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Electrowetting Optics
Using Electricity to Create Precise Instrumentation
Nate Lading  Physics Dept.  University of Wisconsin-Eau Claire
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What is Electrowetting?
Electrowetting is defined to be the modification of
the surface tension, or wettability, of conducting
liquids by generating a controllable electric field
around it. The applications of electrowetting can be
seen in budding technologies used in tablet screens
and in precision laser optics. The purpose of this
research has been to attempt to recreate the basics of
known electrowetting effects.
Theory & Current Uses
In commercial liquid lens systems the surface
tension of the droplet can be adjusted by an increase
in voltage. As the applied voltage increases, the
surface tension increases and the droplet flattens
toward the positively charged electrode. As the droplet
flattens, the effect of refraction decreases allowing
light to pass straight through without distortion.
The electric field is generated using two oppositely
charged conducting metals set close enough to each
other to allow electrons to travel from the negative
charged metal to the positive charged one. This
experiment utilizes a conducting mixture of salt water
to facilitate the transfer of electrons. When subject to
high enough voltage, the electrons in the salt water get
attracted to the electrode. As the voltage increases, the
effect of the electric field becomes stronger and the
electrons of the droplet are pulled closer to the
electrode.
An important concern is the use of high current
power supply. If the current through the droplet
becomes too large, hydrolysis occurs. In this situation,
the oxygen and hydrogen atoms of the water separate
which subsequently leads to the hydrogen atoms
igniting and generating a violent, sparking reaction.
Materials
The general materials used for the experiment
are listed below:
Hewlett-Packard 6209B DC Power Supply
 0-320VDC, 0-0.1A
Aluminum Sheet Metal
 Cut to a 3”x3” square
Teflon PTFE Thread Seal Tape
 0.003” thick
Scotch Tape
Deionized water
Table Salt
Copper Wire Leads
+
Apparatus
To create the desired effect, an electric field must
be created between two oppositely charged
conductors. In this case, the Aluminum metal was
used as the positively charged electrode, represented
in the diagram above as the grey rectangle labeled
“ELECTRODE”. The copper wire lead was then used
as the negatively charged probe, placed into the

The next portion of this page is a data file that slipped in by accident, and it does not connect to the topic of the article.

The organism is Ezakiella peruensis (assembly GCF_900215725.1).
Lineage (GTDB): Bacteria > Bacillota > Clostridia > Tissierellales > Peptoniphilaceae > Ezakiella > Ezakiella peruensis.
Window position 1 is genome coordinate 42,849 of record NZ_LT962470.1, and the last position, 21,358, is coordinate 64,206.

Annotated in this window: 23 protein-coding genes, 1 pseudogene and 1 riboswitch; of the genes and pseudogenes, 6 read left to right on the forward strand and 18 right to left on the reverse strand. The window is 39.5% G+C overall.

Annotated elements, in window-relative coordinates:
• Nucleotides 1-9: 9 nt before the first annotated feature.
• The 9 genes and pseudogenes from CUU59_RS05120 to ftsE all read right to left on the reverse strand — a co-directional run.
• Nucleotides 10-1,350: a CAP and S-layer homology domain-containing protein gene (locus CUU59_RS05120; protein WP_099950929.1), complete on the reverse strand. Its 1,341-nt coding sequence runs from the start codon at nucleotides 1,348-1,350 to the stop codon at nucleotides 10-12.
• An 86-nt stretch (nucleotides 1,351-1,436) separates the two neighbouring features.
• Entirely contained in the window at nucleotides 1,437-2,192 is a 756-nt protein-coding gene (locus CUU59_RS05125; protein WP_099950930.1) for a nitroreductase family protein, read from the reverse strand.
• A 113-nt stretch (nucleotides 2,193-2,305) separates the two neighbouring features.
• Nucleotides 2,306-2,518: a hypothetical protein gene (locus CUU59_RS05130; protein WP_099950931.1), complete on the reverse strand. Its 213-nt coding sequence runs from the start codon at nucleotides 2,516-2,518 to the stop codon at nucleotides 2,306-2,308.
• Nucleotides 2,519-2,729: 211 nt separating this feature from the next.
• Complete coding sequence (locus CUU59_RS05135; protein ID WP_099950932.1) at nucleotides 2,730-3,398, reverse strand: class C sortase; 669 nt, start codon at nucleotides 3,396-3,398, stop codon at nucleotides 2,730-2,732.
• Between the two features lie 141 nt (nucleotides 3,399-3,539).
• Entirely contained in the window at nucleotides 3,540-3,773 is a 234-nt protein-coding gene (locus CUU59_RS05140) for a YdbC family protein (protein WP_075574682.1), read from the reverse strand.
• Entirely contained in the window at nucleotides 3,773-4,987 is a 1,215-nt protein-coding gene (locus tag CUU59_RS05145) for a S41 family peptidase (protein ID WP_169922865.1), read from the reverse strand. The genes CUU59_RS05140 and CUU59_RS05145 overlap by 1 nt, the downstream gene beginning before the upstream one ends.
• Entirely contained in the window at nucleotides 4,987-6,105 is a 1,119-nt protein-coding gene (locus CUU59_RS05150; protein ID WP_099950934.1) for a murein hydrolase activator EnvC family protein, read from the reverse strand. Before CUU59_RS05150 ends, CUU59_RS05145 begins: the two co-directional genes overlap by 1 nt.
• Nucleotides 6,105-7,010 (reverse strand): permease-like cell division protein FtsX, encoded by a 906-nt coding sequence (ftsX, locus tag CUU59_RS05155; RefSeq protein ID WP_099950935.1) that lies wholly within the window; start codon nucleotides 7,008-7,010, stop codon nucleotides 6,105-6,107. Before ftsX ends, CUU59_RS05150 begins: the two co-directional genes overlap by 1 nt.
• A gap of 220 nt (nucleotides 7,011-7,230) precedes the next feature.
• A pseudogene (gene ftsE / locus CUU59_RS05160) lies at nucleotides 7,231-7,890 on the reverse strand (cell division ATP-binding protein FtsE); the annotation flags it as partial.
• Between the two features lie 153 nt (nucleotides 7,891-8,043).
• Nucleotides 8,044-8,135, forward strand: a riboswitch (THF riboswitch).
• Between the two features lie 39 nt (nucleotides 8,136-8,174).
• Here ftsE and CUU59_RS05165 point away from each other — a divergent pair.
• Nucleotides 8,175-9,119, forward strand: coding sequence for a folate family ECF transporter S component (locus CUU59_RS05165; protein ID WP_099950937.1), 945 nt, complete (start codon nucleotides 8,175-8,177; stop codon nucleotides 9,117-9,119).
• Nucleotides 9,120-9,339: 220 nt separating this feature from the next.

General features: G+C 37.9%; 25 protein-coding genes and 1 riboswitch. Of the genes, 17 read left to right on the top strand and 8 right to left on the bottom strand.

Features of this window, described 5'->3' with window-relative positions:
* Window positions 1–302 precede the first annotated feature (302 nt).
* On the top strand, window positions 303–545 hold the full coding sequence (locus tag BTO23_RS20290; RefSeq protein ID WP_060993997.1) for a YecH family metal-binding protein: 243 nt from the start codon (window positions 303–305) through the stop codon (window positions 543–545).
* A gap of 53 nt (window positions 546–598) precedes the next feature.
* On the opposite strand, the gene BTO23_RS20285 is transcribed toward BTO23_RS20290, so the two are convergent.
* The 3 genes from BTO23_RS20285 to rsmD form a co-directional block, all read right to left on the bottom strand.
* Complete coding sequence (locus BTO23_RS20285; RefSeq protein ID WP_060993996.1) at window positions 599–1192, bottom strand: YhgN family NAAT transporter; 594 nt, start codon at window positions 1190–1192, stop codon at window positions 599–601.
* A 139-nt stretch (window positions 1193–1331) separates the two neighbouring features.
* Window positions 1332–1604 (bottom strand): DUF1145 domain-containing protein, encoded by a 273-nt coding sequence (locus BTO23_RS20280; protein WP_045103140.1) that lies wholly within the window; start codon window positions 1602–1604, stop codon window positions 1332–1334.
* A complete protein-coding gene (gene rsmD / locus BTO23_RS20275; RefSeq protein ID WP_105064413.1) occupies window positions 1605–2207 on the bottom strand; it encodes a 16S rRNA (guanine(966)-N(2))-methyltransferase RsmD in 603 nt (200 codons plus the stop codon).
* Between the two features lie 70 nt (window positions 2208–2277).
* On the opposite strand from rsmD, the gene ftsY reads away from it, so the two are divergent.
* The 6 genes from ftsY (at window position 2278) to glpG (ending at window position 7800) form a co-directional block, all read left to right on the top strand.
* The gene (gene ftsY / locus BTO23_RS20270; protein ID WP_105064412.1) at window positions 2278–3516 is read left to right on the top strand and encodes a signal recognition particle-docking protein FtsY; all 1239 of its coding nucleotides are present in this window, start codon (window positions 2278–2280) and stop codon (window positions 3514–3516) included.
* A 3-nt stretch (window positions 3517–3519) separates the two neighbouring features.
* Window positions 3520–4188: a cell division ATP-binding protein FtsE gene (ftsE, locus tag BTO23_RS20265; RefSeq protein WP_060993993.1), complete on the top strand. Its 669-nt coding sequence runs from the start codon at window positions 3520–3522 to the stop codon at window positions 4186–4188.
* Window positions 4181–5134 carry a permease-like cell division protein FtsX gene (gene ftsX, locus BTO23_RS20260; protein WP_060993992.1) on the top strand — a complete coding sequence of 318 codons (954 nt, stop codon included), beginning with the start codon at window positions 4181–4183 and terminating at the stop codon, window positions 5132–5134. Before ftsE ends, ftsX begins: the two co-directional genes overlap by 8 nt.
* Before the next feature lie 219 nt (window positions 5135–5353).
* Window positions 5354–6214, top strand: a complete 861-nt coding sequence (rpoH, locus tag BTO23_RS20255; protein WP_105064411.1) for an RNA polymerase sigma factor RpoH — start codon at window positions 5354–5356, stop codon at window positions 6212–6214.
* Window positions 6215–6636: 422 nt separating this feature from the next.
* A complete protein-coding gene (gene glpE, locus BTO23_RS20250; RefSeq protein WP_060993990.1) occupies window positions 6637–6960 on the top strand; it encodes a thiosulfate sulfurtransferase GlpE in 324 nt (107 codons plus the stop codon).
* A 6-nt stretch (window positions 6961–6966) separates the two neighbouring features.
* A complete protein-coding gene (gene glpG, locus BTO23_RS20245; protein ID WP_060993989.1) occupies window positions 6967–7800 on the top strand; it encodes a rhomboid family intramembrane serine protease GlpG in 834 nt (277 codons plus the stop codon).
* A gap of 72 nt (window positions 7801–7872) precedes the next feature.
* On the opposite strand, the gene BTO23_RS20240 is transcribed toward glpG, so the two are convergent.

conducting droplet.
The droplet itself was created by mixing deionized
water with common table salt. Multiple mixtures were
prepared with varying degrees of salinity with a
maximum sample of roughly 20% salt content.
A droplet was then placed
on top of the PTFE
Salinity of Droplets Tested
hydrophobic layer with the
Vial Salinity (g/thousand)
negatively charged probe
1
30
2
50
placed just into the droplet.
3
70
It is important not to touch
4
90
the probe to the electrode or
5
100
else a large current will be
6
120
generated and the resulting
7
140
electric field will not be strong
9
10
enough to generate the proper
10
200
effect.
Results
While the dramatic effects seen in commercial
lenses and highly produced laboratory demonstrations
were not able to be observed, our apparatus was
capable of producing a minor wetting adjustment as is
shown in the picture at the bottom of the middle
column.
To achieve this result, a voltage of 115VDC and
0.7mA was necessary, with the image showing sample
10. However, because the effect observed was so
minute, it was not possible to declare an effective
voltage range that could induce the wetting effect.
Possible reasons for why the conducted
experiment did not prove as successful as others
found in other research would most likely be attributed
to the insulating/hydrophobic layer combination. In
observed laboratory demonstrations, the researchers
utilized dielectrics such as Silicon Oxide as a dielectric
insulator and premium quality liquid Teflon that was
mechanically applied either through spin coating or
microscopic processes to the electrode. The thinness
of these layers directly affect both the influence of the
electric field as well as any subsequent abilities to
prepare functional prototypes for commercial use.
Plans for Further Research
The original intent of this research was to assess
the possibilities of variable liquid lens solutions that
could be implemented as an alternative to glass
lenses such as those found in cameras. It is the goal
of further research to develop an array of micro wells
of conducting fluid that operate using electrowetting
techniques to reproduce an image. This array may be
built using flexible materials and could bring forth the
ability to produce products such as an unobstructed
full panoramic camera. Something that is not
possible with static, glass lenses.
References
PMA Newsline. February 1, 2010. Liquid lens on finger. Retrieved from
http://pmanewsline.com/2010/02/01/optical-image-stabilization-for-mobile-phones/#.U1U0MqNOncs
DC Views. March 3, 2004. Philips’ fluid lenses bring things into focus. Retrieved from
http://www.dcviews.com/press/Philips-Lenses.htm
Ebay username davidriddle. October 30, 2013. HP 6209B power supply. Retrieved from
http://www.ebay.com/itm/HP-6209B-0-320V-REGULATED-VARIABLE-TUBE-AUDIO-POWERPREAMP-AMPLIFIER-DC-SUPPLY-/190865429793
Acknowledgements
Dr. Matthew Evans, Ph.D. University of Wisconsin – Eau Claire
Thanks to John Stupak and Kim Pierson for their help in various aspects of this research.
We thank the Office of Research and Sponsored Programs for supporting this research, and Learning
& Technology Services for printing this poster.